Sunday, March 19, 2017

Vapourware and Pumpelsdrop

The entrepreneur life can get quite lonely. My views  come from my perspective as a newly minted learning consultant entrepreneur. There are times when the market doesnt care if you exist. And like any other entrepreneur, such times have to be navigated.

Here is where the story of Pumpelsdrop (previous post) comes in.

Suddenly, out of the blue, one gets a phone call. To make a proposal. For a company you have always wanted to work with or sounds too exciting to be true or some work which you have always wanted to do or a new opportunity to learn something. And then, the works begins in right earnest. There is a flurry of activity, a few phonecalls, data, research, books to be read and much reading about the current state of the company, industry, concept.

It elevates the energy to a different level. Powerpoints are made. Structures are created. Frameworks are conceptualised. Meetings are arranged with alacrity. And with that last minute scramble, the said proposal is sent on mail.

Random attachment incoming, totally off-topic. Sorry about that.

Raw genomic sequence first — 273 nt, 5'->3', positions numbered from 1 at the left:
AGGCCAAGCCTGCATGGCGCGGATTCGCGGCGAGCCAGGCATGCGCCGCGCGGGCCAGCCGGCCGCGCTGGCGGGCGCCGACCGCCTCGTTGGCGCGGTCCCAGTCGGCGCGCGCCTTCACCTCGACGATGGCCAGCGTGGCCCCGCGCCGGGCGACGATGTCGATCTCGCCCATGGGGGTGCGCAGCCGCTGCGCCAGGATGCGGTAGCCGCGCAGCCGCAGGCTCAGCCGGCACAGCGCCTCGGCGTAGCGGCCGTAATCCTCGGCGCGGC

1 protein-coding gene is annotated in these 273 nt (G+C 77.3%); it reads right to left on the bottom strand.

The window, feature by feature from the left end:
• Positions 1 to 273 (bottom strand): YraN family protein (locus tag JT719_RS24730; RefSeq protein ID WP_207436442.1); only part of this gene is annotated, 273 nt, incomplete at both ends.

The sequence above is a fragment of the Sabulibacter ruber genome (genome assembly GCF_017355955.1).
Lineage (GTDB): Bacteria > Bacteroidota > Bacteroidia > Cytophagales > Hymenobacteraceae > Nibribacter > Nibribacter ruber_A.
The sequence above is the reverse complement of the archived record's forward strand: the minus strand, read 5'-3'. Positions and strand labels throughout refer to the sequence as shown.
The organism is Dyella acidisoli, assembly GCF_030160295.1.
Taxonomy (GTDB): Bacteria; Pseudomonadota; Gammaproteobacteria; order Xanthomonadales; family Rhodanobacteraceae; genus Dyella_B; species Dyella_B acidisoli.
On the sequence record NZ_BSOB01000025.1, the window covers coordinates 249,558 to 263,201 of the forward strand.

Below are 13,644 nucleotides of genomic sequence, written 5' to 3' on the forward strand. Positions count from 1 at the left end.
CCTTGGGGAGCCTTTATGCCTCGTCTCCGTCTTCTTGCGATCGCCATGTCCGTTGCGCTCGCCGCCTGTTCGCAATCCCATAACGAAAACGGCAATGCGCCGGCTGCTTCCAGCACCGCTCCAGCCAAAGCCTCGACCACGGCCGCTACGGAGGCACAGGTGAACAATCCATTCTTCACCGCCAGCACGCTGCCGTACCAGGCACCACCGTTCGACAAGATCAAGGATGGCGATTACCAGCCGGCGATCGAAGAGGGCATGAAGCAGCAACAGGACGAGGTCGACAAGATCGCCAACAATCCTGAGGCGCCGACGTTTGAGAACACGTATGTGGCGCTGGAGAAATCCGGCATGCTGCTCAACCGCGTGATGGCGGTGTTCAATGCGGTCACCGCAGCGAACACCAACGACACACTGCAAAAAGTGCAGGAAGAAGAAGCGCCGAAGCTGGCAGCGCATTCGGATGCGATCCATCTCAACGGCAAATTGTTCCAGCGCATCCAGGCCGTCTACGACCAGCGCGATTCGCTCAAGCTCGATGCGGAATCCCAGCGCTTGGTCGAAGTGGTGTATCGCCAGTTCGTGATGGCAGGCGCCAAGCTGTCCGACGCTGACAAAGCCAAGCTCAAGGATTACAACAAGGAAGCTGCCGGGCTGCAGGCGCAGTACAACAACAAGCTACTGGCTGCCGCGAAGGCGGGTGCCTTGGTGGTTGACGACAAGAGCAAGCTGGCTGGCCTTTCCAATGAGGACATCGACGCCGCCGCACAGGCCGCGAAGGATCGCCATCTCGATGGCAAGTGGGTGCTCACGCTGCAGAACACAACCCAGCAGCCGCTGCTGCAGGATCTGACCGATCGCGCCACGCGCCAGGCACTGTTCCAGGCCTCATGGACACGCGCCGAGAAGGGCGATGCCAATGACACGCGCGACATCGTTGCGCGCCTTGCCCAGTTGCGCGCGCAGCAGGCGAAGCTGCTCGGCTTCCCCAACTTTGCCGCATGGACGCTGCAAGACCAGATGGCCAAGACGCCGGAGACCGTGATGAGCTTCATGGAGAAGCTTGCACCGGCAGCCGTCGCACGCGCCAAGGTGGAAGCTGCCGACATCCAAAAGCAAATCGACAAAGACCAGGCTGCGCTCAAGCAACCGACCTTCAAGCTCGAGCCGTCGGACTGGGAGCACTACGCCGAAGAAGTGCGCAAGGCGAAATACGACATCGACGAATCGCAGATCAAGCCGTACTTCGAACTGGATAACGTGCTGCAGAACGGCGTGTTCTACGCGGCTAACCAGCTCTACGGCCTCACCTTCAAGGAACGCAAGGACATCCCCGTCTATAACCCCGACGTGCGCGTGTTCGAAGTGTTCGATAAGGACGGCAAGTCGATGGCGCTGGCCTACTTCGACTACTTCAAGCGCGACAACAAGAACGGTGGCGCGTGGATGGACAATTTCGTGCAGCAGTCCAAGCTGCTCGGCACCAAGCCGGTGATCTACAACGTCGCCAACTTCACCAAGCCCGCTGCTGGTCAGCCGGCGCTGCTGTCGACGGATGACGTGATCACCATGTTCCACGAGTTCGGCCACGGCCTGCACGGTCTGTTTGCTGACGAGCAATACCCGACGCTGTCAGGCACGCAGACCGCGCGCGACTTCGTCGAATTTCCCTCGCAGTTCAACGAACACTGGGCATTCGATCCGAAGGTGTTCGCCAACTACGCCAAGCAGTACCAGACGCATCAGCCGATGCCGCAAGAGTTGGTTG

This often leads to some other long pending work also being completed - lifted along with the rising tide of energy. In preparation for this new work, decks are cleared off other pending work, dates are finalized, moved and kept available in case this great new shining piece of work comes in.

And then, like the story of Pumpelsdrop, the work vanishes. The proposal makers, collaborators, requestors, company -everything. Like an illusion. Gone. And gathers the proverbial dust in a forgotten folder on the machine. And occupied space on the cloud in a forgotten folder. The whatsapp group created urgently for the proposal is deleted as part of the clean up.

But by then the vapourware has served its purpose. The work has been done. A few days lull has been taken care of. New concepts have been created - and they are unused. And they go into the ideas store.

Until the next one.  

Friday, March 17, 2017

The man who saved Pumpelsdrop

This was a story we had in college if I am not mistaken. Perhaps it was in school, but a delightful story it was.

The story goes somewhat like this (reproduced from here), but the college version we had was slightly different from this.